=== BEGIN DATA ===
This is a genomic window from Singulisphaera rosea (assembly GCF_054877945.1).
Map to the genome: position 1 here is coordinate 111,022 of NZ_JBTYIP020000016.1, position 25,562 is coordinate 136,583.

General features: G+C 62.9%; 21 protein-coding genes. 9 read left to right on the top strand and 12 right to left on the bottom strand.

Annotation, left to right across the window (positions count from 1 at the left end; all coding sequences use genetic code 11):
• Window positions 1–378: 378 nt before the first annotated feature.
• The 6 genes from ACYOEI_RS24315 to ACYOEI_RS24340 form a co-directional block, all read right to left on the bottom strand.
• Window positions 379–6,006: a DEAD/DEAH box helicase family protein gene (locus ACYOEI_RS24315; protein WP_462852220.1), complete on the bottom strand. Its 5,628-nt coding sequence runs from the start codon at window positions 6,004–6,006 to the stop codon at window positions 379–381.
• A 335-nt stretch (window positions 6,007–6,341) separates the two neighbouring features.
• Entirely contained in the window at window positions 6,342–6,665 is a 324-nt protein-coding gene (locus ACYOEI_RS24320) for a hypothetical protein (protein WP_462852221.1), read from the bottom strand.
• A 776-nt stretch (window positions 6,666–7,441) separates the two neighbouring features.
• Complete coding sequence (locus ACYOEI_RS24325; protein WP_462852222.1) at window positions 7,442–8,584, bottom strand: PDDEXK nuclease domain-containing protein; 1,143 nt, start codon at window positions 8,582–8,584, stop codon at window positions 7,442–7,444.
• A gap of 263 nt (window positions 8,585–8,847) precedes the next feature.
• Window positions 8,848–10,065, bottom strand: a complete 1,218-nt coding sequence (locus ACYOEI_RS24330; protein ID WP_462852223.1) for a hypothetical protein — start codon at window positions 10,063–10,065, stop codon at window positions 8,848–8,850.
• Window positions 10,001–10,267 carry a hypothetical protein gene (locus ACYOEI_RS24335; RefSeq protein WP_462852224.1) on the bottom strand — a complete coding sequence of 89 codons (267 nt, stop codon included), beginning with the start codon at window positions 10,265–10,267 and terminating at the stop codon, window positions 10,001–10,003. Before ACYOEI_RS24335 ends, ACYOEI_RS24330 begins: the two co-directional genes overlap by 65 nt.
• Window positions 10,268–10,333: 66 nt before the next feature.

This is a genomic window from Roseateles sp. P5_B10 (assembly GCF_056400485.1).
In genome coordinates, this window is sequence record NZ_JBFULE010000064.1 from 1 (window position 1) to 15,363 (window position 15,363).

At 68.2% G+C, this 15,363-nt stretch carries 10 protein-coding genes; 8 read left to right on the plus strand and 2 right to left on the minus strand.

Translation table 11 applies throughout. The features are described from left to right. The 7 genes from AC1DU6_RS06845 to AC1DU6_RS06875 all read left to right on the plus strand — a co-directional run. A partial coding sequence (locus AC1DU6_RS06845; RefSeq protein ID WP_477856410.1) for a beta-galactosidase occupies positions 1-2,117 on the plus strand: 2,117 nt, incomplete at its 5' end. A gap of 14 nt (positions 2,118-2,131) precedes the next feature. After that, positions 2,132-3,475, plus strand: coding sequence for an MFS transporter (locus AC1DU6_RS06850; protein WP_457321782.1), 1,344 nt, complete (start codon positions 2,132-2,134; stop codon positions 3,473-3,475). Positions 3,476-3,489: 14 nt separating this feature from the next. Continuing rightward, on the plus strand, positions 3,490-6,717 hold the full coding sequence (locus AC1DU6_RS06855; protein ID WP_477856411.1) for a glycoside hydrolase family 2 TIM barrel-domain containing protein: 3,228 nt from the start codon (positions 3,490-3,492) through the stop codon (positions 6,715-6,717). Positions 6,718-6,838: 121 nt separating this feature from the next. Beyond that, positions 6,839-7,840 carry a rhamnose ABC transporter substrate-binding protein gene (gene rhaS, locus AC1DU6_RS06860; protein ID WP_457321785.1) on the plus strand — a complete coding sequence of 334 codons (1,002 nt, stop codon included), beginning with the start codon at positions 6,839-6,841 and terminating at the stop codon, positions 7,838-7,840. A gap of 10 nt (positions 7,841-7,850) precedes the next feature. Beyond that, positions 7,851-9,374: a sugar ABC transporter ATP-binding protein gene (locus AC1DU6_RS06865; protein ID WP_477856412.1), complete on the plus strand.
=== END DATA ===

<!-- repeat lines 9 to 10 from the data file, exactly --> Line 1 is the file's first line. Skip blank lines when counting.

• Entirely contained in the window at window positions 6,342–6,665 is a 324-nt protein-coding gene (locus ACYOEI_RS24320) for a hypothetical protein (protein WP_462852221.1), read from the bottom strand.
• A 776-nt stretch (window positions 6,666–7,441) separates the two neighbouring features.